A recent review of placebo response in medullary thyroid cancer patients showed that partial placebo response with a shrinkage of more than 30% of the tumor size was observed in 6.4% of the patients (n=211) and that a controlled disease status, or non-developing tumor, was achieved by 60.2% of the patients.
As the knowledge of the human body expands, more people start to agree with the idea that a person is not just a single individual but a community. This community consists of up to 40 trillion cells, and while they are mostly controlled by the mind, they are believed to have their own will. In cases of “rebellions”, we have negative results such as autoimmune diseases or cancer.
The connections between the mind and the body can be either conscious or unconscious, but despite their type, they have a profound meaning on our existence. Several hypotheses have emerged and one of them is that the mind can heal the body, no matter how poor the body’s condition may be. To elaborate, for every medication, there is a receptor for it to interact with, and if there is a receptor for a certain chemical compound in the human body, it is speculated whether or not there is also an endogenous compound similar or with similar effect to the one we obtain through medication. If such a thing exists, are we just blinding the pathway of that compound by using an external source for our needs? Are we getting in the way of human evolution by oversimplifying our lives?
The placebo and nocebo effects are perceived as defense mechanisms developed by the mind and body to deal with external and internal threats. As per our topic, cancer is an internal threat, despite having some external factors. Studies on the placebo effect in oncology are limited and the available data are from trials trying to validate the efficacy of a medication rather than study the placebo effect itself. In order to form a healthy opinion on placebo effects in oncology, trials with a natural history control group must be studied parallel to the placebo group, and when administering the placebo, the context and the design of the trial should be favorable to placebo response. The hierarchy of the placebos should be determined and the administrator should also aim for the effect by creating a productive environment. Doctors and nurses are able to transmit a considerable amount of information to the patient through their words, attitudes, and behavior. Physicians have long known the powerful effect of their relationship with their patients and what is expected from them is to apply this in their practice. It is difficult to determine whether this disregard of studying the placebo effect comes from the fact that it has been deemed unimportant, or that the positive thinking cannot be packed up and sold for a price.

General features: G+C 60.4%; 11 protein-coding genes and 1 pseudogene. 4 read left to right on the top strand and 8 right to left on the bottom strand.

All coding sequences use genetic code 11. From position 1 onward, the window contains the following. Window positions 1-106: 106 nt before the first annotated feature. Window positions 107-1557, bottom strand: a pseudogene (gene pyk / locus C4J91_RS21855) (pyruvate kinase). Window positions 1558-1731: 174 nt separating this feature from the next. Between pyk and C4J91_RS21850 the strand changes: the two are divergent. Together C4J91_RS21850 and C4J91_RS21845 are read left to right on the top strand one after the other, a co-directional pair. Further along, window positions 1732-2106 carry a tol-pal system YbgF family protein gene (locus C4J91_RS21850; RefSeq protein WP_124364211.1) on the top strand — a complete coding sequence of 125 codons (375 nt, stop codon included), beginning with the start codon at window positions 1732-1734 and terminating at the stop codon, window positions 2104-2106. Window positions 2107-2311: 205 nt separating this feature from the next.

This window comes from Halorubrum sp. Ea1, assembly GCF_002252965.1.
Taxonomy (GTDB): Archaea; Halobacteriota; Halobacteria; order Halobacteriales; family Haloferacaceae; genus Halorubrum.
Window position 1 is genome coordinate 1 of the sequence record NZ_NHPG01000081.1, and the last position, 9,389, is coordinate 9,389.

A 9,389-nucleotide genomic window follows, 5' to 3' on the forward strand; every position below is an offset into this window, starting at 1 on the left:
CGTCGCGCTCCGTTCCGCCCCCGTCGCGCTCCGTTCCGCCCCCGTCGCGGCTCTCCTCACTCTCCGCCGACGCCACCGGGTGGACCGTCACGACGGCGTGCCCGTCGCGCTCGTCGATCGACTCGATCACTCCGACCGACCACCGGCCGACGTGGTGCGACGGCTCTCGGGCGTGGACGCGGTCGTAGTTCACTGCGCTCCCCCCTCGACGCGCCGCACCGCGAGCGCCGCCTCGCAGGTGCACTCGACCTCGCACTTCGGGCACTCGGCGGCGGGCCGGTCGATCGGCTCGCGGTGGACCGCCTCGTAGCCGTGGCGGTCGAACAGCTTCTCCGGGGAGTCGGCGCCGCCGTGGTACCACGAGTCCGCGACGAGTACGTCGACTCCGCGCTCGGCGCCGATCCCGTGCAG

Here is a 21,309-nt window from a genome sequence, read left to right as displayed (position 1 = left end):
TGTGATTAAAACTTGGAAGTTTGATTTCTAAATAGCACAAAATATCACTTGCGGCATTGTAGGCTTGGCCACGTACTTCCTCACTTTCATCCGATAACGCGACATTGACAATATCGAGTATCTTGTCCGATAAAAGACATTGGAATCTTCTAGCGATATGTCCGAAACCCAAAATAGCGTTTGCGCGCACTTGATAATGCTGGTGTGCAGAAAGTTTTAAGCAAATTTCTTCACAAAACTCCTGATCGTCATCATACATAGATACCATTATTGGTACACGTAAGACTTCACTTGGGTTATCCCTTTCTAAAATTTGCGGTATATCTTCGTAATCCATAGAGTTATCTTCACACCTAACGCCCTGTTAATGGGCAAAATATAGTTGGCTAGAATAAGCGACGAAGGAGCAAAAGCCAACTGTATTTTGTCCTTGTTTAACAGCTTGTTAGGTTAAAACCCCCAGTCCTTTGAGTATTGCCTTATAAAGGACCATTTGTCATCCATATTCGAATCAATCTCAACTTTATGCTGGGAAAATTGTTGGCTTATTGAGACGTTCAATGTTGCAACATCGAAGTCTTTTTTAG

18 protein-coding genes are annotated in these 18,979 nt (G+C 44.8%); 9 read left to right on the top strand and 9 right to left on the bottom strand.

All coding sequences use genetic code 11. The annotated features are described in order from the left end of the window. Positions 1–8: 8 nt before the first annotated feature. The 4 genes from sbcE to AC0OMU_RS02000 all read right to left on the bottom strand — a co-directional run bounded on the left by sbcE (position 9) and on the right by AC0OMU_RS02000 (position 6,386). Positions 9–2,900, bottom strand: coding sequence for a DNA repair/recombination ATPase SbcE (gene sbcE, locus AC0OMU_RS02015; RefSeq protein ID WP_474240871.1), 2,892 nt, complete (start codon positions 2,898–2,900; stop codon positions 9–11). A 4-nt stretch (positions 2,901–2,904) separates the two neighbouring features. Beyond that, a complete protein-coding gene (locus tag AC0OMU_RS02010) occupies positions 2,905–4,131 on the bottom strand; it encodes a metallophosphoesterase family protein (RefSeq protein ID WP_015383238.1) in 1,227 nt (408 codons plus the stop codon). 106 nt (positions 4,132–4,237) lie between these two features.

The study of nocebo effects in oncology has been limited only with the non-specific side effects caused by the cytotoxic treatment, while the nocebo effect on the neoplasm itself is unknown. Due to ethical reasons, research regarding the possibility that a physician can induce an increase in the size of the patient’s neoplasm would be unacceptable.
The main issue surrounding these phenomena is lack of awareness. There is a critical need for educating clinicians and patients about the effects of placebo-nocebo processes, including how, when, and why they occur.
Educating clinicians on placebo effects allows them to utilize these effects while planning treatment or even encourage them to keep a personal record of the patient including the history of non-specific factors with positive outcomes on the patient's condition allowing more accessible records of placebo effects and placebo responders. As a bonus, health professionals who emphasize treatment efficacy and improving treatment knowledge can raise expectancies and induce the placebo effect in patients.
On the other hand, education on the nocebo effect is vital to sharing delicate information regarding a condition. If information about a condition can promote sickness by creating bad expectations, then one must be careful in both public health communications and in clinical medicine. Clinicians must learn to educate their patients while extracting the patient's expectations so that the delivery of information can be properly adapted to the needs of the patient. Studies suggest that positive framing of side effect warnings is a promising technique for reducing nocebo side effects, while maintaining informed consent.
In order to achieve this kind of education, curricula for the preparation of future clinicians should include elements from neurobiology, psychobiology, and last but not least, communication lectures on transmitting information in positive framing.
The authors declared no conflicts of interest with respect to the authorship and/or publication of this article.
The authors received no financial support for the research and/or authorship of this article.